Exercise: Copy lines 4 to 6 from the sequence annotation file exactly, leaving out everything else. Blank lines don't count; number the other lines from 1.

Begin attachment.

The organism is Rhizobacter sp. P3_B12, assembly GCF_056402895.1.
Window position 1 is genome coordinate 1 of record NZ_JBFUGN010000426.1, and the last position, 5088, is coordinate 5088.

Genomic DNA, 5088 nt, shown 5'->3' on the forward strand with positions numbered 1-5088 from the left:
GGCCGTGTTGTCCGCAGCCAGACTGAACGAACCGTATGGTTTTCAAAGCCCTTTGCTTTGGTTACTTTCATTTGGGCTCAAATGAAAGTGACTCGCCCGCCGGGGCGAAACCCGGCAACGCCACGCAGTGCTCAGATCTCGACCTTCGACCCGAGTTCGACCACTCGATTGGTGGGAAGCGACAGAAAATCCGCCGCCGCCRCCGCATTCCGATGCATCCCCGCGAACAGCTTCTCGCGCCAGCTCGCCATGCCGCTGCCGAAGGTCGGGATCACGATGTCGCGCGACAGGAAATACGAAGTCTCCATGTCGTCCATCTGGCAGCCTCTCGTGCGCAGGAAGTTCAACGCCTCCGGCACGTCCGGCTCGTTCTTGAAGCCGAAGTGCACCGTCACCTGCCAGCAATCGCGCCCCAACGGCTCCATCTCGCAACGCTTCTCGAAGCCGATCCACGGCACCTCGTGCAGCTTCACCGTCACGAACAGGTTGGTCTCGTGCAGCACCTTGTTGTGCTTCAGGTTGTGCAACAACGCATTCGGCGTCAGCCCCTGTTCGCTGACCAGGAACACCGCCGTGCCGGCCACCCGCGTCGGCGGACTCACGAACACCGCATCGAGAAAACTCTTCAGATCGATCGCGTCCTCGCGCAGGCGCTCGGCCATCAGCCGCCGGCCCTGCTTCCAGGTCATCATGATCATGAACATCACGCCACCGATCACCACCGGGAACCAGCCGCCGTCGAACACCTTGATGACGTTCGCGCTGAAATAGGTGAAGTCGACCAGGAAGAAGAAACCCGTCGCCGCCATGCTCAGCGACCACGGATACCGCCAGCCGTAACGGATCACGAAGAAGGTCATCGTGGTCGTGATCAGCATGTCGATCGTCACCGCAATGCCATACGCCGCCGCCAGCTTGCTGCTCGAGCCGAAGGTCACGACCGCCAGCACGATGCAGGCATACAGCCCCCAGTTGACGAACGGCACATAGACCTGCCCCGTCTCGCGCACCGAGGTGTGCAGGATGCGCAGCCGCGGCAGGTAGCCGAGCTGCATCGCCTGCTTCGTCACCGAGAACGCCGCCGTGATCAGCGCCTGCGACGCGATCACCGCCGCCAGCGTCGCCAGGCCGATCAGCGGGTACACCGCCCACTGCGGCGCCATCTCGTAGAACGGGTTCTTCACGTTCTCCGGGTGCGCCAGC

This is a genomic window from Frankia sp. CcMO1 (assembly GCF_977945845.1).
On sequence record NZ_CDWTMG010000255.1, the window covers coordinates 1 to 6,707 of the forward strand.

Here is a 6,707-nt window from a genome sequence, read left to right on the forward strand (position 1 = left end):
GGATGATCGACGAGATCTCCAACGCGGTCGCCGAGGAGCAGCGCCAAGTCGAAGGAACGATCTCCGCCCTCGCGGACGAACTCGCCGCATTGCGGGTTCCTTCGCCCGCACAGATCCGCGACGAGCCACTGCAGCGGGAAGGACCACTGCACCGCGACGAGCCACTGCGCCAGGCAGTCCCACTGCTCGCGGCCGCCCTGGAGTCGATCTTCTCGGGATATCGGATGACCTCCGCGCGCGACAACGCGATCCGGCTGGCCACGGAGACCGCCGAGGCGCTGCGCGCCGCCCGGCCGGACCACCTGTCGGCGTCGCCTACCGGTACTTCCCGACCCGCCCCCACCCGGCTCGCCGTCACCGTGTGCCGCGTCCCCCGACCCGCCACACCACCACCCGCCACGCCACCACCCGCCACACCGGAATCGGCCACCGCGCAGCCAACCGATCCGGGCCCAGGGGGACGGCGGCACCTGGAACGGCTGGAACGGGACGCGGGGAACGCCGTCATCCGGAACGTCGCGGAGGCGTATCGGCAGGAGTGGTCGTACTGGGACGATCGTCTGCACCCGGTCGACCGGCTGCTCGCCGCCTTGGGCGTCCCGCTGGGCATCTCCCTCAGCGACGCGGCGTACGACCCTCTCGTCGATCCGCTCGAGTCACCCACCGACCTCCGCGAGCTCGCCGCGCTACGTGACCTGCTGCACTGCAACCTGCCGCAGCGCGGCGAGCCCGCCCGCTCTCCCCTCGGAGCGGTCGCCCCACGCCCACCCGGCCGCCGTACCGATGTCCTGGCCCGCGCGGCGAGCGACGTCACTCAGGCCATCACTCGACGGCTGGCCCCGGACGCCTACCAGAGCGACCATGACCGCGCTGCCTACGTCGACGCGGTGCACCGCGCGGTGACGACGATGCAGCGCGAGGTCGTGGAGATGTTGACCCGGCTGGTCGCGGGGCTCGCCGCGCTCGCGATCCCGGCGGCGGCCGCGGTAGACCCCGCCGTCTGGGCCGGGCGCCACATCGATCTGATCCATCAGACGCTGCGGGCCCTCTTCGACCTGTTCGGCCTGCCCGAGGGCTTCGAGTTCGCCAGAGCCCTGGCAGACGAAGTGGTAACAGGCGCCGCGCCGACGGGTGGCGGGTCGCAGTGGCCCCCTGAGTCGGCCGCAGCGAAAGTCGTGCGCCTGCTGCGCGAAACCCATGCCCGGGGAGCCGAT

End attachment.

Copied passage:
GGCCGTGTTGTCCGCAGCCAGACTGAACGAACCGTATGGTTTTCAAAGCCCTTTGCTTTGGTTACTTTCATTTGGGCTCAAATGAAAGTGACTCGCCCGCCGGGGCGAAACCCGGCAACGCCACGCAGTGCTCAGATCTCGACCTTCGACCCGAGTTCGACCACTCGATTGGTGGGAAGCGACAGAAAATCCGCCGCCGCCRCCGCATTCCGATGCATCCCCGCGAACAGCTTCTCGCGCCAGCTCGCCATGCCGCTGCCGAAGGTCGGGATCACGATGTCGCGCGACAGGAAATACGAAGTCTCCATGTCGTCCATCTGGCAGCCTCTCGTGCGCAGGAAGTTCAACGCCTCCGGCACGTCCGGCTCGTTCTTGAAGCCGAAGTGCACCGTCACCTGCCAGCAATCGCGCCCCAACGGCTCCATCTCGCAACGCTTCTCGAAGCCGATCCACGGCACCTCGTGCAGCTTCACCGTCACGAACAGGTTGGTCTCGTGCAGCACCTTGTTGTGCTTCAGGTTGTGCAACAACGCATTCGGCGTCAGCCCCTGTTCGCTGACCAGGAACACCGCCGTGCCGGCCACCCGCGTCGGCGGACTCACGAACACCGCATCGAGAAAACTCTTCAGATCGATCGCGTCCTCGCGCAGGCGCTCGGCCATCAGCCGCCGGCCCTGCTTCCAGGTCATCATGATCATGAACATCACGCCACCGATCACCACCGGGAACCAGCCGCCGTCGAACACCTTGATGACGTTCGCGCTGAAATAGGTGAAGTCGACCAGGAAGAAGAAACCCGTCGCCGCCATGCTCAGCGACCACGGATACCGCCAGCCGTAACGGATCACGAAGAAGGTCATCGTGGTCGTGATCAGCATGTCGATCGTCACCGCAATGCCATACGCCGCCGCCAGCTTGCTGCTCGAGCCGAAGGTCACGACCGCCAGCACGATGCAGGCATACAGCCCCCAGTTGACGAACGGCACATAGACCTGCCCCGTCTCGCGCACCGAGGTGTGCAGGATGCGCAGCCGCGGCAGGTAGCCGAGCTGCATCGCCTGCTTCGTCACCGAGAACGCCGCCGTGATCAGCGCCTGCGACGCGATCACCGCCGCCAGCGTCGCCAGGCCGATCAGCGGGTACACCGCCCACTGCGGCGCCATCTCGTAGAACGGGTTCTTCACGTTCTCCGGGTGCGCCAGC

This is a genomic window from Frankia sp. CcMO1 (assembly GCF_977945845.1).
On sequence record NZ_CDWTMG010000255.1, the window covers coordinates 1 to 6,707 of the forward strand.